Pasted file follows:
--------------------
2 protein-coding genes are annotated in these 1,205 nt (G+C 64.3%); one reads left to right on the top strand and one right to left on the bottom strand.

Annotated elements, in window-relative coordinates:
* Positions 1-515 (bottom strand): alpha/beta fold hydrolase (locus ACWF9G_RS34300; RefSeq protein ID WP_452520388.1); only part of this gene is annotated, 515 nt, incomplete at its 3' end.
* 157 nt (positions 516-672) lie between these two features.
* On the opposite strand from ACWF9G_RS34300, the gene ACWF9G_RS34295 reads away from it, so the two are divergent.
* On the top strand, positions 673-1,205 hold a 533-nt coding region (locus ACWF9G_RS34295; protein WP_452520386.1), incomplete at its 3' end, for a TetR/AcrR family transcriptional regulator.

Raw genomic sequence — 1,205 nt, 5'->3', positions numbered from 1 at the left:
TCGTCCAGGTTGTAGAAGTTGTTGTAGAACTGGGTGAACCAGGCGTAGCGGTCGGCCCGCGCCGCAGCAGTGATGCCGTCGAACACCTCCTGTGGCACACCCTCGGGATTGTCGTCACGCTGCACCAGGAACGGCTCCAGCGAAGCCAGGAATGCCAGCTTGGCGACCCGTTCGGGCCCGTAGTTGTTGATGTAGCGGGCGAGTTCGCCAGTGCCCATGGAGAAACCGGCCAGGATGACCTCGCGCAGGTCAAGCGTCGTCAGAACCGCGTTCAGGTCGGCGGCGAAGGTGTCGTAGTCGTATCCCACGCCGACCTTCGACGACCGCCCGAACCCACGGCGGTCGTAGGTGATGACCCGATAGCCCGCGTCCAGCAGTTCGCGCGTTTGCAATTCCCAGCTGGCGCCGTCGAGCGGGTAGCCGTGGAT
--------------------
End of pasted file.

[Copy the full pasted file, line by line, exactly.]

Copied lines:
2 protein-coding genes are annotated in these 1,205 nt (G+C 64.3%); one reads left to right on the top strand and one right to left on the bottom strand.

Annotated elements, in window-relative coordinates:
* Positions 1-515 (bottom strand): alpha/beta fold hydrolase (locus ACWF9G_RS34300; RefSeq protein ID WP_452520388.1); only part of this gene is annotated, 515 nt, incomplete at its 3' end.
* 157 nt (positions 516-672) lie between these two features.
* On the opposite strand from ACWF9G_RS34300, the gene ACWF9G_RS34295 reads away from it, so the two are divergent.
* On the top strand, positions 673-1,205 hold a 533-nt coding region (locus ACWF9G_RS34295; protein WP_452520386.1), incomplete at its 3' end, for a TetR/AcrR family transcriptional regulator.

Raw genomic sequence — 1,205 nt, 5'->3', positions numbered from 1 at the left:
TCGTCCAGGTTGTAGAAGTTGTTGTAGAACTGGGTGAACCAGGCGTAGCGGTCGGCCCGCGCCGCAGCAGTGATGCCGTCGAACACCTCCTGTGGCACACCCTCGGGATTGTCGTCACGCTGCACCAGGAACGGCTCCAGCGAAGCCAGGAATGCCAGCTTGGCGACCCGTTCGGGCCCGTAGTTGTTGATGTAGCGGGCGAGTTCGCCAGTGCCCATGGAGAAACCGGCCAGGATGACCTCGCGCAGGTCAAGCGTCGTCAGAACCGCGTTCAGGTCGGCGGCGAAGGTGTCGTAGTCGTATCCCACGCCGACCTTCGACGACCGCCCGAACCCACGGCGGTCGTAGGTGATGACCCGATAGCCCGCGTCCAGCAGTTCGCGCGTTTGCAATTCCCAGCTGGCGCCGTCGAGCGGGTAGCCGTGGAT